By Prateek Gupta

Somewhere in between Bobby Darling and Aligarh, representation and dialogue about LGBTQIA+ issues has found both its medium and listeners.

Yet hundreds upon hundreds of queer individuals struggle through their teen years trying to find answers to questions which cannot be asked.

The Delhi University has a whooping strength of more than 1,32,000 regular students. This means that it would be safe to estimate that there are somewhere between 1320 to 13,200 queer students attending classes in DU alone, which is but one of the many universities in Delhi!

Delhi Colleges: A Safe Space

Many queer kids who face rampant prejudice and bullying in schools find college to be a breath of fresh air; college life provides with great opportunities to kids who are questioning or are curious about their sexual and gender identity to explore themselves.

Moreover, dozens, if not hundreds, of queer teenagers pack their bags for Delhi each year, looking not just for a better education but also a safe space.

Saying that, obviously not all colleges provide with such safe spaces nor they impart appropriate knowledge to empower the community, yet college is the life changing point for a lot of queer people.

du lgbt

Still A Long Way To Go

The lack of queer student body in colleges presents a situation more problematic than the cis-all-hetro majority would like to accept.

There are indeed Women Development Cells, popularly called WDCs, in most colleges, but their interests in queer affairs are… irregular to say the least. Although Hansraj’s Gender Equality Cell is one of the few societies that provide an inclusive space to LGBT people.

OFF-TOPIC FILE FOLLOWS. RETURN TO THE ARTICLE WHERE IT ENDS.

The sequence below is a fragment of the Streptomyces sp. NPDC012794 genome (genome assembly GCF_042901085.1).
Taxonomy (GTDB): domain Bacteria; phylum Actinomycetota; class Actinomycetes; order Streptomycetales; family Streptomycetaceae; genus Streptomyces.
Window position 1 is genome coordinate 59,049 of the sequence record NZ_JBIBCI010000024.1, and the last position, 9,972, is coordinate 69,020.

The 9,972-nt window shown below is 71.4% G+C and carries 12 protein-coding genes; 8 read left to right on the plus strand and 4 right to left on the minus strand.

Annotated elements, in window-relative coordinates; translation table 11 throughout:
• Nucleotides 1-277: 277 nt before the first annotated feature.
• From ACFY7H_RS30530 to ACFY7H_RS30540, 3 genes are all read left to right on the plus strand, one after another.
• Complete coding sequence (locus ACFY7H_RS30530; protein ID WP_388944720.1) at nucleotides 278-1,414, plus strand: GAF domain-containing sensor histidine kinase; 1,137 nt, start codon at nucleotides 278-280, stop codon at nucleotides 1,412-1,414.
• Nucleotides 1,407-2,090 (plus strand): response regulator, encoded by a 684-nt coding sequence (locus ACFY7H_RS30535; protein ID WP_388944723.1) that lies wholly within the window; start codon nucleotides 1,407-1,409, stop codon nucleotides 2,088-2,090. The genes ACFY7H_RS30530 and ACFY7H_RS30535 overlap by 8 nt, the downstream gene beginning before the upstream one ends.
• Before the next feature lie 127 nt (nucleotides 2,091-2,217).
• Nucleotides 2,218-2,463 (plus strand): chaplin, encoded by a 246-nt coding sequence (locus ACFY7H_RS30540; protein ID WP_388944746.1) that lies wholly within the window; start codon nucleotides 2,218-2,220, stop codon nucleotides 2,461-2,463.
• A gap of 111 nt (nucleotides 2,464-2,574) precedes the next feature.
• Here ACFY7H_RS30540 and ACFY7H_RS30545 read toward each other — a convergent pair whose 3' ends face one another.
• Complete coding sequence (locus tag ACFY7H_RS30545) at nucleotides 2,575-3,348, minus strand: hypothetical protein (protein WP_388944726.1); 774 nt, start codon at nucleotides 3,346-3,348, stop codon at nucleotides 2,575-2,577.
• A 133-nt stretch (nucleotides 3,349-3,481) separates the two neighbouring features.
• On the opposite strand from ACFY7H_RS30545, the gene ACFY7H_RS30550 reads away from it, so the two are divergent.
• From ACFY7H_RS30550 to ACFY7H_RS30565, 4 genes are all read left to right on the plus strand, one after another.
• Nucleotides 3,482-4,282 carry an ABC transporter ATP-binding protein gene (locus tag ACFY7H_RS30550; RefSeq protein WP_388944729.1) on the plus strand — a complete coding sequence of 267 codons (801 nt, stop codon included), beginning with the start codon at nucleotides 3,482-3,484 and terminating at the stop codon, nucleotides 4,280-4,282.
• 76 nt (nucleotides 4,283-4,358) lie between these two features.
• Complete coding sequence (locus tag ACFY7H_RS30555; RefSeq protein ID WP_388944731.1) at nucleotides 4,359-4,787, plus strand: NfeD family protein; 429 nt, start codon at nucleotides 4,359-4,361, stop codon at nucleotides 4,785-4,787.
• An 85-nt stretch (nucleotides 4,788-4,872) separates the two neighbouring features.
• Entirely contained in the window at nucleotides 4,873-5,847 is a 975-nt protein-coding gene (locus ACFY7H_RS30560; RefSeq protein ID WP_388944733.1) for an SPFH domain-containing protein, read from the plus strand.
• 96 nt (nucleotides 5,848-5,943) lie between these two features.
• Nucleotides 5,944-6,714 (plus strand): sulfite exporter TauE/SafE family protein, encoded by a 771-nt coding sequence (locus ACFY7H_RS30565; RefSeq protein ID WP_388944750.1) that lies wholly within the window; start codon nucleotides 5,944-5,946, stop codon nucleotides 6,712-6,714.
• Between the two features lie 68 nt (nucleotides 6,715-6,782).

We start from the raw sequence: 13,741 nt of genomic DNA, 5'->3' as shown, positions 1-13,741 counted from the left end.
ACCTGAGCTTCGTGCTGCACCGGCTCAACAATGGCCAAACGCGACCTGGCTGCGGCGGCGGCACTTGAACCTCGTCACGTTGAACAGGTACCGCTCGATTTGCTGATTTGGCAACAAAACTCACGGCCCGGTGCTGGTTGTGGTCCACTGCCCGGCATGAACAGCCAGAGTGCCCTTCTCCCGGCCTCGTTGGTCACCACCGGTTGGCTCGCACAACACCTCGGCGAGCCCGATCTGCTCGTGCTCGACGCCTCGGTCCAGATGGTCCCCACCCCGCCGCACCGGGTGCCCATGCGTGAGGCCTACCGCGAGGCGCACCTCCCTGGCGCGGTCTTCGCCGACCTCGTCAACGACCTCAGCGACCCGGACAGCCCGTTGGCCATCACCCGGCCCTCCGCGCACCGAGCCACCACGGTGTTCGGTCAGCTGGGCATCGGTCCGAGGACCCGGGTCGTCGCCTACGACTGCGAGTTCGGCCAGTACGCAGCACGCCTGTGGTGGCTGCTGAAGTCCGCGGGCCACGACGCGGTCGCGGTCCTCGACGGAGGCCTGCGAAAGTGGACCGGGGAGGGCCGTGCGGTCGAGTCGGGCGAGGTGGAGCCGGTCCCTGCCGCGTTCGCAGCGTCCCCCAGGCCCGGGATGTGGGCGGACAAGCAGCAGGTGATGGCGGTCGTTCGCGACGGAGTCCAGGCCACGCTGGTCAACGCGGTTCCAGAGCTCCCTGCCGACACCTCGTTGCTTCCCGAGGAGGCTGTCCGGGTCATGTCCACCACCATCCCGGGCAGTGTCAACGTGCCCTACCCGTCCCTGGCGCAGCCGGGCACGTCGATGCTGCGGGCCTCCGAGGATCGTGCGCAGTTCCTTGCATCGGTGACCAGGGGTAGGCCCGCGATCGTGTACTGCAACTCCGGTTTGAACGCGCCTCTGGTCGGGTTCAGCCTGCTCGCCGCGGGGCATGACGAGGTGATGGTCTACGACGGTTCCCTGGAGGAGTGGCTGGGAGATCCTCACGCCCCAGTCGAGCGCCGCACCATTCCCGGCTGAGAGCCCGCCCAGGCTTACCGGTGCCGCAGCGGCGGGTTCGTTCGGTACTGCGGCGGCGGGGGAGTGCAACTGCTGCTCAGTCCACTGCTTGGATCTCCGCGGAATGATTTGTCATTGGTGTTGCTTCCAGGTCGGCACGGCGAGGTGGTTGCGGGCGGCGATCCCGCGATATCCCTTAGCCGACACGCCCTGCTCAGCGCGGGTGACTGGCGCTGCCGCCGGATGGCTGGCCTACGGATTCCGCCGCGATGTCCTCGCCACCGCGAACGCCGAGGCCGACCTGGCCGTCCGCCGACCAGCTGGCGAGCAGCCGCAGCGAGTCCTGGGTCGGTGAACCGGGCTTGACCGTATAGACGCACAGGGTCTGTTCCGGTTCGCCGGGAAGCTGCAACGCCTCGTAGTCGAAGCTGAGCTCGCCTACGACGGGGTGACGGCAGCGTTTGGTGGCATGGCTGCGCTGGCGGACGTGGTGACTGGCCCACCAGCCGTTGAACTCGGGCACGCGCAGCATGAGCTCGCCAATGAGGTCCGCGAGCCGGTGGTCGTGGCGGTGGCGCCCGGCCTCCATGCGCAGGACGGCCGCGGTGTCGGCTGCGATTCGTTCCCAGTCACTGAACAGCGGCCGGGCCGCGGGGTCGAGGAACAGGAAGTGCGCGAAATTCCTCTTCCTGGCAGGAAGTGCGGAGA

Coming out and questioning are immensely difficult phases in lives of queer people and a lack of emotional or personal support can send a sane mind spiraling into clutches of anxiety and depression.

The lack of visibility of LGBTQIA+ NGOs in colleges and campuses also leads to isolation of queer individuals in colleges.


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Apps To The Rescue

It only becomes natural after all this that hookup apps like Grindr and PlanetRomeo have become the orientation place for many queer individuals.

This poses the community with a huge problem; not ethical, but situational. People from all wakes of life use these platforms and not everyone is capable of dealing with questioning folks with the patience and empathy they need.

New users also seldom fall for fake profiles; these fake users can be a danger to one’s identity, data, security and even life.

It is too soon to forget Ayush Nautiyal, a student from Ram Lal Anand College who was murdered by a bad Grindr date last March.

Many knew Ayush through Tinder and Grindr, and the news came as a shock to the entire community.

Thus, there needs to be an accessible counseling and grievance college body for queer students. The necessity of initiating dialogue about safe spaces becomes imperative to form a healthier community.

Some organizations which queer people can reach out to:

The Naz Foundation

Contact: naz@nazindia.org (+91 1141325042)

Harmless Hugs

Contact: harmlesshugs.lgbt@gmail.com (+91 9868653014)

Humsafar Trust

Contact: +91 1146016699

The Quart Project

Contact: Arpit Bhalla (+91 8929265046)

We have come a long way and still much is left to be done.

But there’s hope and that’s a good thing. 


Image Credits: Google Images

Feature Image Credits: Deeksha

Sources: Wikipedia, Outlook India


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